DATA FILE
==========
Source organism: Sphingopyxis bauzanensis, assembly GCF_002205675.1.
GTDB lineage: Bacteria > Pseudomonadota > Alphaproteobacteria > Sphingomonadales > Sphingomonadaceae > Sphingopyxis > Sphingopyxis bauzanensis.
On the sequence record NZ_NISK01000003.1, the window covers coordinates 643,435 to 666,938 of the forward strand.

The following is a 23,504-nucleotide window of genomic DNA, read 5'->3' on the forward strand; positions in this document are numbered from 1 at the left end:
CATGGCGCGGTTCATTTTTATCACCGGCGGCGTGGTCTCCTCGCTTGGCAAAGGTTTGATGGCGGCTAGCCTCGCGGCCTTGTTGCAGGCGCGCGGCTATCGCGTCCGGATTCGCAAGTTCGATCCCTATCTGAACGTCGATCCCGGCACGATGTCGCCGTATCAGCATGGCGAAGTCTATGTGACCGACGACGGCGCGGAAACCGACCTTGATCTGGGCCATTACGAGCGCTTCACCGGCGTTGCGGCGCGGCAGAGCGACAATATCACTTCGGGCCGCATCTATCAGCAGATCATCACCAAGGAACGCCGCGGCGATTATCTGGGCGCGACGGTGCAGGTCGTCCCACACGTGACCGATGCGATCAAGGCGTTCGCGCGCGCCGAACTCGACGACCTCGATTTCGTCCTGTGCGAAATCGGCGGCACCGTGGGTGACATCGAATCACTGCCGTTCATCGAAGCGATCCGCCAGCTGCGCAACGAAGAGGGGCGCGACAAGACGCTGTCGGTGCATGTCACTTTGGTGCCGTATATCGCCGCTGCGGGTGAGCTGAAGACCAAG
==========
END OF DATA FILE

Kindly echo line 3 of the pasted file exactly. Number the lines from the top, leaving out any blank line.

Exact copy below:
On the sequence record NZ_NISK01000003.1, the window covers coordinates 643,435 to 666,938 of the forward strand.